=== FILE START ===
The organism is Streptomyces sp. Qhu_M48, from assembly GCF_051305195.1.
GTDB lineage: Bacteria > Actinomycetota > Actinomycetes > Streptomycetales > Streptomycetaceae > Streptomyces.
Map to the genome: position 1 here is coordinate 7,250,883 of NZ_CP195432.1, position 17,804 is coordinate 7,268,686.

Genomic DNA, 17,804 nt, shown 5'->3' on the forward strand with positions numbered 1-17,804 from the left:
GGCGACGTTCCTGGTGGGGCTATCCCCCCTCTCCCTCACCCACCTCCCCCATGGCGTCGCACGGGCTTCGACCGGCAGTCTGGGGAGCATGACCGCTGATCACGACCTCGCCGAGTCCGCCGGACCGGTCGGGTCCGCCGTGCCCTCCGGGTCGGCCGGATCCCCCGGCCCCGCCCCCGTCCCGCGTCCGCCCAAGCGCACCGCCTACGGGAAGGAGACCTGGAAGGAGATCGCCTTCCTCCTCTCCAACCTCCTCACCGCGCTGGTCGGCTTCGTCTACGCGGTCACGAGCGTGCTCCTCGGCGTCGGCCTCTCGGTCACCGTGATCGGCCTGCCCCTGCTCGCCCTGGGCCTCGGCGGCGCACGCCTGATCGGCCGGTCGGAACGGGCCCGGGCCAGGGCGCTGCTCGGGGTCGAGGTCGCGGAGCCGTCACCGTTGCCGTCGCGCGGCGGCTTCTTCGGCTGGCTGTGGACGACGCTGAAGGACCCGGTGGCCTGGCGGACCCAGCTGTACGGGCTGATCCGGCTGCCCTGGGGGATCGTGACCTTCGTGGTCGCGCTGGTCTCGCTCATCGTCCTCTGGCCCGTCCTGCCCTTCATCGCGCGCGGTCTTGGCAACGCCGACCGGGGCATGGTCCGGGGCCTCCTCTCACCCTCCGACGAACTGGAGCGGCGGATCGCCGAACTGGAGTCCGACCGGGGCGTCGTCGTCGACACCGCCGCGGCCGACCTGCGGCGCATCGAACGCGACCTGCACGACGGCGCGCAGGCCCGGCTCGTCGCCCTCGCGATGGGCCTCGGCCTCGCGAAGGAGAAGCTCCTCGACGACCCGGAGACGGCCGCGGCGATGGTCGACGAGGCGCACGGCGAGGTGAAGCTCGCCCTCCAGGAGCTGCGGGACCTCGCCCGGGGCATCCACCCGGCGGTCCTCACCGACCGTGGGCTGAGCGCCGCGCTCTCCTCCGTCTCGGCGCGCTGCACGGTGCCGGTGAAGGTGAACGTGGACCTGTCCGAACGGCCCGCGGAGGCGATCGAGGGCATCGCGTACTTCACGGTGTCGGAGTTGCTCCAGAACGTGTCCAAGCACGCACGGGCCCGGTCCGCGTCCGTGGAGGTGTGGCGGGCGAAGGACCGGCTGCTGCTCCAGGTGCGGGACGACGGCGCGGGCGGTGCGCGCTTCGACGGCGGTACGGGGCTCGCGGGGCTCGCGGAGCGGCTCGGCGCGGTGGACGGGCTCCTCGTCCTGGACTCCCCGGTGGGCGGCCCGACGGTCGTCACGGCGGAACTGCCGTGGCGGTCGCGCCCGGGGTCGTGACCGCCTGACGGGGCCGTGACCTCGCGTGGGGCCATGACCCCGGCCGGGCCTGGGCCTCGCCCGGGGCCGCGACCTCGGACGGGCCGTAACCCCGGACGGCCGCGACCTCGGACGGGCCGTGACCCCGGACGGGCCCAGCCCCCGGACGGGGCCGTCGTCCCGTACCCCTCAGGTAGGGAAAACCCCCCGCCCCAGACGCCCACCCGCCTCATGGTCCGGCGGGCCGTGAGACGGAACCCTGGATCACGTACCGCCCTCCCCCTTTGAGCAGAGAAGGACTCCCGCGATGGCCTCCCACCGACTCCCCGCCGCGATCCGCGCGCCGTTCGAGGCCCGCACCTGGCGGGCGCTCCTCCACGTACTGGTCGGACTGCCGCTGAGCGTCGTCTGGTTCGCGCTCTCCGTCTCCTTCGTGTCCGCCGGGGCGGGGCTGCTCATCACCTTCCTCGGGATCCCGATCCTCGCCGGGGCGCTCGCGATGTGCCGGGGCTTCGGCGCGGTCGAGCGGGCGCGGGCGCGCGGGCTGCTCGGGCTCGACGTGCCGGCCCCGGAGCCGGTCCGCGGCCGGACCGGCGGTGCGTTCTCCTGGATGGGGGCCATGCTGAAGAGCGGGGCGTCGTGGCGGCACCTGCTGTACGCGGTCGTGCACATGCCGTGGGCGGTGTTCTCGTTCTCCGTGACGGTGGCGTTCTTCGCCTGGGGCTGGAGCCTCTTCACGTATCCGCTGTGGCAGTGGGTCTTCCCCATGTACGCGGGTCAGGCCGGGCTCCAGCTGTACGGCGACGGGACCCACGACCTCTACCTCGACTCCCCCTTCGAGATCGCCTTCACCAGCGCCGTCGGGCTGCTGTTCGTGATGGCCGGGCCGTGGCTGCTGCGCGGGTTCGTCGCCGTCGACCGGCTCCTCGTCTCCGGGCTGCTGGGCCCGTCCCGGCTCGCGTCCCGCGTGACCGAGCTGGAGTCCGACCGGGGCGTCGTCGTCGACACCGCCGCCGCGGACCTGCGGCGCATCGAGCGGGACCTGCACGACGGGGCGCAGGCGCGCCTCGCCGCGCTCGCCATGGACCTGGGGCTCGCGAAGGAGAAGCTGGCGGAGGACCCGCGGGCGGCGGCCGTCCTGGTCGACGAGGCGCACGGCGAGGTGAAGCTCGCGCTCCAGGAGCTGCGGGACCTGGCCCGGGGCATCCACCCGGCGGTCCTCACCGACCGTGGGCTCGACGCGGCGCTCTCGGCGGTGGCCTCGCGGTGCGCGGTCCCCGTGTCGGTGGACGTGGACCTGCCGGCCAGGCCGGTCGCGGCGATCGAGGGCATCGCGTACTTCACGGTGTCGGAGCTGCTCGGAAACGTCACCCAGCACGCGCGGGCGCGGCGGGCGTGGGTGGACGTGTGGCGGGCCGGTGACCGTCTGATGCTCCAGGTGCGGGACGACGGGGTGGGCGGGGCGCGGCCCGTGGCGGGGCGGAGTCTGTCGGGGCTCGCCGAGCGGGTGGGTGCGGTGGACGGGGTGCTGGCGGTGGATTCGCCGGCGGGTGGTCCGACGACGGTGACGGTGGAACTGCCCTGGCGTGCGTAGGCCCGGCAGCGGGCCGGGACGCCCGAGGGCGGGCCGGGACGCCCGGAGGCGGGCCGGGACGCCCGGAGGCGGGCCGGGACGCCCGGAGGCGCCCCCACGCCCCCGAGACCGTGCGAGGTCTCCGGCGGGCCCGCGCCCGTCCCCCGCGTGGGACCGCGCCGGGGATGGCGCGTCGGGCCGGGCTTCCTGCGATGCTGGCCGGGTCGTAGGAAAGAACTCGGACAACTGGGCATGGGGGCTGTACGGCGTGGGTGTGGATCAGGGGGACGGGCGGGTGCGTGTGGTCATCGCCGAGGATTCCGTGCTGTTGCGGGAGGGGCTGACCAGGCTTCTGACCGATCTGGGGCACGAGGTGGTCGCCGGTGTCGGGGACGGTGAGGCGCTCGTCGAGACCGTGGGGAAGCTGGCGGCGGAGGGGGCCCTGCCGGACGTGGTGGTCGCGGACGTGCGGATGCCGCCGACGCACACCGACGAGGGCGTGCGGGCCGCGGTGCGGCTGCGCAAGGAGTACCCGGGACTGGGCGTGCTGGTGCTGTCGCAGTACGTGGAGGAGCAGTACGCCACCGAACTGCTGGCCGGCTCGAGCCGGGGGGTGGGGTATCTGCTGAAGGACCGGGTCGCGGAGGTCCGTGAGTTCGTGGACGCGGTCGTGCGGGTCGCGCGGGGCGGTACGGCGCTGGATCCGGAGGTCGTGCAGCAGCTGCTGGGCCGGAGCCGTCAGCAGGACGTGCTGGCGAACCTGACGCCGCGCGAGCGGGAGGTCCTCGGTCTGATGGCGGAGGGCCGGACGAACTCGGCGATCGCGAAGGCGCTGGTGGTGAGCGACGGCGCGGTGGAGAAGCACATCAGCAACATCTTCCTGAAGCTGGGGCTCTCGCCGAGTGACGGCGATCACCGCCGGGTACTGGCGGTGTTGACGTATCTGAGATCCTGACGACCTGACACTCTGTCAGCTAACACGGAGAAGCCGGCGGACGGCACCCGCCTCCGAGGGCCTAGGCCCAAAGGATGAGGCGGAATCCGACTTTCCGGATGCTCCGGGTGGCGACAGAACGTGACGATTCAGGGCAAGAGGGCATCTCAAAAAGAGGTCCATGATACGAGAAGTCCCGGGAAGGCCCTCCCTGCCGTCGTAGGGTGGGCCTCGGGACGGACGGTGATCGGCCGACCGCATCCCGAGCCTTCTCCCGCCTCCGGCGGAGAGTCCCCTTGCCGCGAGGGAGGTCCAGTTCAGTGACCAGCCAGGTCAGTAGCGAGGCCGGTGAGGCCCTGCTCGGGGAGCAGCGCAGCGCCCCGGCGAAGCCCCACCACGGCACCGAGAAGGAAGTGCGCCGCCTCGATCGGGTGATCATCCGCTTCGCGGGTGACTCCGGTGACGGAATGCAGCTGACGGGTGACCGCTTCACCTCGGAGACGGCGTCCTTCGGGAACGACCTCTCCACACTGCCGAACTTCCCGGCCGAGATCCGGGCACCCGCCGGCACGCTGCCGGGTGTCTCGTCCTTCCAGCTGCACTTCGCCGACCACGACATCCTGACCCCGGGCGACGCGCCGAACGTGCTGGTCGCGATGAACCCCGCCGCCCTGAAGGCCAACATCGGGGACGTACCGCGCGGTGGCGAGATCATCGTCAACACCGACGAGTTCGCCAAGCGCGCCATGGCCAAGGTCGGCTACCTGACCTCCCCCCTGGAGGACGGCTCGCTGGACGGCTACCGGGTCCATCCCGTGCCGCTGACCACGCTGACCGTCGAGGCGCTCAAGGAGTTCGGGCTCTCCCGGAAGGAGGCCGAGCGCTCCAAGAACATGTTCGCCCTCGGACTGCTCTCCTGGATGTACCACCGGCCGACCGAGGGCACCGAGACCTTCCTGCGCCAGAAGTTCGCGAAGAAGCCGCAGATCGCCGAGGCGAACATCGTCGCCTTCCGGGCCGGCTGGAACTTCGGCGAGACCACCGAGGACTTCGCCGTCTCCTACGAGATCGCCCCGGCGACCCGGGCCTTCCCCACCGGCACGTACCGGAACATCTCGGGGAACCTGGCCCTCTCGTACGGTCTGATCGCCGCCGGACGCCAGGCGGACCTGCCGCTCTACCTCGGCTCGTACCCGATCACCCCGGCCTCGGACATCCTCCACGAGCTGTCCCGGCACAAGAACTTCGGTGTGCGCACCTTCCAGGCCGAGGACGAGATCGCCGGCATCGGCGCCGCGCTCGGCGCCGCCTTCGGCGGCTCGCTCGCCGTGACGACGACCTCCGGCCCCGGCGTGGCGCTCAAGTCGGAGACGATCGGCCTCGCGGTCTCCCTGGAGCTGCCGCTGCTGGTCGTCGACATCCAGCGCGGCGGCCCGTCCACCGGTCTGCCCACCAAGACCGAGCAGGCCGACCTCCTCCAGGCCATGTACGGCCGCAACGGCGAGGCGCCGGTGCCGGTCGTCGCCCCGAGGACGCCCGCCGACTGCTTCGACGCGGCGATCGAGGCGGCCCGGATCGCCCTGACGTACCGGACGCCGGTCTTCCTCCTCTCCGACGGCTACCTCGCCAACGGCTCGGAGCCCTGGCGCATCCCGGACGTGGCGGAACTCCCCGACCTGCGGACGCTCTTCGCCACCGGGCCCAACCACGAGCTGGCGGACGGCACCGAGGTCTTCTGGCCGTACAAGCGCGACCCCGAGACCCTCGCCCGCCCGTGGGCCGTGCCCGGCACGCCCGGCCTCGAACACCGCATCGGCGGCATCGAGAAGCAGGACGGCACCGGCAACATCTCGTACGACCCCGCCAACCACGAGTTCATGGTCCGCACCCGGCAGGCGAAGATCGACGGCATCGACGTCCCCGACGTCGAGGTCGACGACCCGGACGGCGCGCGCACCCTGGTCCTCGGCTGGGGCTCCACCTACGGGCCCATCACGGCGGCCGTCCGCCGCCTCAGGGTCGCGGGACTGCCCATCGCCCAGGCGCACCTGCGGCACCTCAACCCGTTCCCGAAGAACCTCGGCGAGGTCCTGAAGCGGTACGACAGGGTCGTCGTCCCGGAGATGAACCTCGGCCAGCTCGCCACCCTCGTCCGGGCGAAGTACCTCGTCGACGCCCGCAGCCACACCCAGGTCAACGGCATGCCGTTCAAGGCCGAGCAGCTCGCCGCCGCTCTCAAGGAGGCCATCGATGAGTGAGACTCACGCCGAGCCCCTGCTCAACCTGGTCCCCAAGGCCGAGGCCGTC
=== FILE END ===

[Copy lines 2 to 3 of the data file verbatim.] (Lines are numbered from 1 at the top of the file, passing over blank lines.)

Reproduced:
GTDB lineage: Bacteria > Actinomycetota > Actinomycetes > Streptomycetales > Streptomycetaceae > Streptomyces.
Map to the genome: position 1 here is coordinate 7,250,883 of NZ_CP195432.1, position 17,804 is coordinate 7,268,686.